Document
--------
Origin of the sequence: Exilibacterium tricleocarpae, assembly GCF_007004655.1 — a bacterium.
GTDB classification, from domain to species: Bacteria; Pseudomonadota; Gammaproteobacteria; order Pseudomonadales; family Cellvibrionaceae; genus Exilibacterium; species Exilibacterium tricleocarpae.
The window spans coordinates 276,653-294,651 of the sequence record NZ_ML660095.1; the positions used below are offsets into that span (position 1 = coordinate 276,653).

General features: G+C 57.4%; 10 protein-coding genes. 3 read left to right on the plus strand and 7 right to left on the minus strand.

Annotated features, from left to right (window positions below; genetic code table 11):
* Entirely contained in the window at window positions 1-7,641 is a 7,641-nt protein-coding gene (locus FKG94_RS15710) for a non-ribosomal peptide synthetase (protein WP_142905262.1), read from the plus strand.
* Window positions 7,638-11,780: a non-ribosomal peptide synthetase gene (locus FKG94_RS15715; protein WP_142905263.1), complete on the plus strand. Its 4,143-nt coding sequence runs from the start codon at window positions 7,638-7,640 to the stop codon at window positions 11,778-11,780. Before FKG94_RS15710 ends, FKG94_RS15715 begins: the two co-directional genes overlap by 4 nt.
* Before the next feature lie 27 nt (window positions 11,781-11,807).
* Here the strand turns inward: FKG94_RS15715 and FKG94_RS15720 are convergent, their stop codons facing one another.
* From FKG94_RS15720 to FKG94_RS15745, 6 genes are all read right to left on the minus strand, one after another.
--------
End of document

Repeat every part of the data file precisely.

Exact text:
Origin of the sequence: Exilibacterium tricleocarpae, assembly GCF_007004655.1 — a bacterium.
GTDB classification, from domain to species: Bacteria; Pseudomonadota; Gammaproteobacteria; order Pseudomonadales; family Cellvibrionaceae; genus Exilibacterium; species Exilibacterium tricleocarpae.
The window spans coordinates 276,653-294,651 of the sequence record NZ_ML660095.1; the positions used below are offsets into that span (position 1 = coordinate 276,653).

General features: G+C 57.4%; 10 protein-coding genes. 3 read left to right on the plus strand and 7 right to left on the minus strand.

Annotated features, from left to right (window positions below; genetic code table 11):
* Entirely contained in the window at window positions 1-7,641 is a 7,641-nt protein-coding gene (locus FKG94_RS15710) for a non-ribosomal peptide synthetase (protein WP_142905262.1), read from the plus strand.
* Window positions 7,638-11,780: a non-ribosomal peptide synthetase gene (locus FKG94_RS15715; protein WP_142905263.1), complete on the plus strand. Its 4,143-nt coding sequence runs from the start codon at window positions 7,638-7,640 to the stop codon at window positions 11,778-11,780. Before FKG94_RS15710 ends, FKG94_RS15715 begins: the two co-directional genes overlap by 4 nt.
* Before the next feature lie 27 nt (window positions 11,781-11,807).
* Here the strand turns inward: FKG94_RS15715 and FKG94_RS15720 are convergent, their stop codons facing one another.
* From FKG94_RS15720 to FKG94_RS15745, 6 genes are all read right to left on the minus strand, one after another.